Coen biosecurity centre closed by Qld Labor member for Cook, Cynthia Lui, now handed over to and owned by local Aborigines

By staff writers

Kicking primary producers while they are down has become a popular sport within the ranks of the state and federal Labor parties over the past decade or longer.

Farmers, the toilers of Australian soils and grasslands provide some of the best ‘clean and green’ produce available anywhere in the world, certainly at world best prices.

But there’s a catch. Primary producers are price takers, not price makers and have to settle for what they get in an open market system. This marketing method is tolerated only by devious and controlled primary producer bodies whose often compromised leaders give governments whatever they want.

This Labor buffoon wants to squeeze a further $50 million from struggling farmers for biosecurity after Qld Labor shut down our only northern bulwark to exotic diseases

Farmers object to poor financial returns which more often than not are less than the cost of production but the rep bodies just say “tough” as they collect their compulsory levies on produce sold.

Cattle prices today are at their lowest levels for at least 35 years, yet the cost of production has increased by around 300 per cent for struggling cattle producers and farmers over this period.

Then along comes the Labor mob in true socialist style demanding producers cough up a further $50 million next year to cover biosecurity costs for exporters or the domestic market.

The breathtaking hypocrisy of these charlatans demonstrates this cash grab has nothing to do with biosecurity but is another plank in the United Nation’s expansionist program which the totally compromised political duopoly is happy to implement.

PM Albanese recently returned from Indonesia, our largest importer of live cattle, where he says he convinced the Jakarta government to re-open the live export market after a lumpy skin scare, which originated in their own cattle and not any imported from Australia.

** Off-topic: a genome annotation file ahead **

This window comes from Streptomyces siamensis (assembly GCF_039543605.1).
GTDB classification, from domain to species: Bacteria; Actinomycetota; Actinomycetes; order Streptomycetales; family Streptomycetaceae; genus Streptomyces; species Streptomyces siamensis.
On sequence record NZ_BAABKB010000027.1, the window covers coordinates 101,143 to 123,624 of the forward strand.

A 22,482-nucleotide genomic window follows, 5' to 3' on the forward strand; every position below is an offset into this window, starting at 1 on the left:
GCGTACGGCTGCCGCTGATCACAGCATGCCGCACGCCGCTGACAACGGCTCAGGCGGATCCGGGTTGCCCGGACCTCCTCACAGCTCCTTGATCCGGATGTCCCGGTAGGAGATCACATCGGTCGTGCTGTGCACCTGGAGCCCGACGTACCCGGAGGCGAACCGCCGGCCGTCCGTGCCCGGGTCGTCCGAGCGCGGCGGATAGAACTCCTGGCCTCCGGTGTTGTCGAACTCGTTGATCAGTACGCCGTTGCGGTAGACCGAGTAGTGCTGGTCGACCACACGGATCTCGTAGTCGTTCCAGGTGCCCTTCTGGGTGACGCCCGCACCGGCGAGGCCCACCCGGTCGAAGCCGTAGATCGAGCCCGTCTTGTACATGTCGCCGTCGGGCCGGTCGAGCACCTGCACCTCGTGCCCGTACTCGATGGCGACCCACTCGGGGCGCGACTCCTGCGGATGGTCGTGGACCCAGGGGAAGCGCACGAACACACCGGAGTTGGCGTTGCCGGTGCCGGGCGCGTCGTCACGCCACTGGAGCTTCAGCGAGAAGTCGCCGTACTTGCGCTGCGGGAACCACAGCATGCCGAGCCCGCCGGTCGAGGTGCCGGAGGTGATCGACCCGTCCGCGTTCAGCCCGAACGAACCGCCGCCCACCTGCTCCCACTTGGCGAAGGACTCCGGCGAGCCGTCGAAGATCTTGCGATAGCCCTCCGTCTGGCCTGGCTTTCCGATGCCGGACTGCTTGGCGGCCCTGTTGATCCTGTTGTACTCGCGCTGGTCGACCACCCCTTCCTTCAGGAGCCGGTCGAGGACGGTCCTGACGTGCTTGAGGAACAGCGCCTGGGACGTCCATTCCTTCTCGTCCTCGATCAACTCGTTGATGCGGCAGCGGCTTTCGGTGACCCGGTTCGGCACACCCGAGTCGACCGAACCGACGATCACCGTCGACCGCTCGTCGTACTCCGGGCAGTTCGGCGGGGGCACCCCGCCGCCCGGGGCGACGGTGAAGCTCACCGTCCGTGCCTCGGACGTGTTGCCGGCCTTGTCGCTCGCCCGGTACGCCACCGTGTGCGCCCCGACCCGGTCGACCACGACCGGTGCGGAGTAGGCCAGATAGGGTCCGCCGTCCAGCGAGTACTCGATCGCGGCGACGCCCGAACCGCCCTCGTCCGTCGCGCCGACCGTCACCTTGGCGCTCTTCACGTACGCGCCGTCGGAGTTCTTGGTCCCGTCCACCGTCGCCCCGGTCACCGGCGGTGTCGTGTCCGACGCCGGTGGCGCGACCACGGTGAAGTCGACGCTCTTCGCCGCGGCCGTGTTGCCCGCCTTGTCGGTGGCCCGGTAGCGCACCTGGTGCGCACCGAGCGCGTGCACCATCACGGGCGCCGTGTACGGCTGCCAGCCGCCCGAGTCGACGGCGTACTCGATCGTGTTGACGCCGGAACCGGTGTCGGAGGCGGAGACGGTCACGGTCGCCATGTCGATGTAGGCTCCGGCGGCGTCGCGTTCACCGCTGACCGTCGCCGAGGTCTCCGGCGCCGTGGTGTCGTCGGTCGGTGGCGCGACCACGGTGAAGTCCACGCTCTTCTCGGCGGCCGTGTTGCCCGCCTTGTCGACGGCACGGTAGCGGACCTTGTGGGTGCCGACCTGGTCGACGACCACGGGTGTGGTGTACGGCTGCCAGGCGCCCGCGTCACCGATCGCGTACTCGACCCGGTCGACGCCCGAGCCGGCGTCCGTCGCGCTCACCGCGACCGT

Albanese agreed to have every export animal tested for lumpy skin disease at a cost of $200 per head.

But who pays? Australian cattle producers of course.

When added to all other government production and export imposts there is not much left for the producer.

Cairns News readers would remember back in January this year we published a story about the $2 million biosecurity centre situated at Coen in Cape York Peninsula about six hours drive north of Mareeba, being handed over to local Aborigines for accommodation because Queensland Labor no longer wanted to fund it.

This important facility situated on the Peninsula Development Road was the only northern, land-based checkpoint for exotic plant and animal diseases.

It conducted on average more than 100,000 spot checks of south bound vehicles every year sometimes with surprising discoveries. Many are tourists who generally, are oblivious to the threats posed by pathogens or insects they could be carrying in fruit, vegetables or meat sourced from further north.

The indigenous and white staff also kept an eye out for illegal immigrants who sometimes boated across the Torres Strait from PNG or Indonesian territory bound for Cairns or further south.

Now there are no checks. Biosecurity for north Queensland, thus the remainder of the state and Australia, has been sabotaged.

The northern cattle industry is wide open to become infected with screw worm from PNG which can also infect humans and domestic animals.

The mango industry could be devastated by the red-banded mango caterpillar found in south east Asia.

The media release below refers to today’s closing date for submissions to the Department of Agriculture, Fisheries and Forestry about a proposed biosecurity levy and how it should be collected, starting next year:

“Primary producers, whether growing for the domestic market or exporting into premium overseas markets, benefit considerably from our favourable biosecurity status. Due, in part, to the considerable prevention efforts at the border, we continue to be one of the few countries in the world that remains free from many of the world’s most invasive pests and diseases.

From 1 July 2024 primary producers will contribute to the cost of Australian Government biosecurity activities through the introduction of a new Biosecurity Protection Levy.

This levy will see agriculture, fisheries and forestry producers join taxpayers, importers, international travellers, and Australia Post in delivering a fairer system of payment for the biosecurity system.

Subject to consultation on design and implementation arrangements, the levy will commence from 1 July 2024 and is intended to collect around $50 million per year. This amount is equivalent to 6 per cent (on an annual basis) of the Commonwealth biosecurity funding in 2024-25.

In order to ensure levy arrangements are practical, and implementation and administration costs are as low as possible for all parties, we sought your feedback on the levy design and implementation.”

The bureaucratic bungling between states and the federal government is stupendous costing taxpayers a fortune as Labor ideology, bit-by-bit disembowels the food supply.

While state Labor has dismantled one of the most important planks of northern biosecurity, the idiotic federal mob want to rip $50 million a year from hapless farmers to achieve little for exporters or local producers.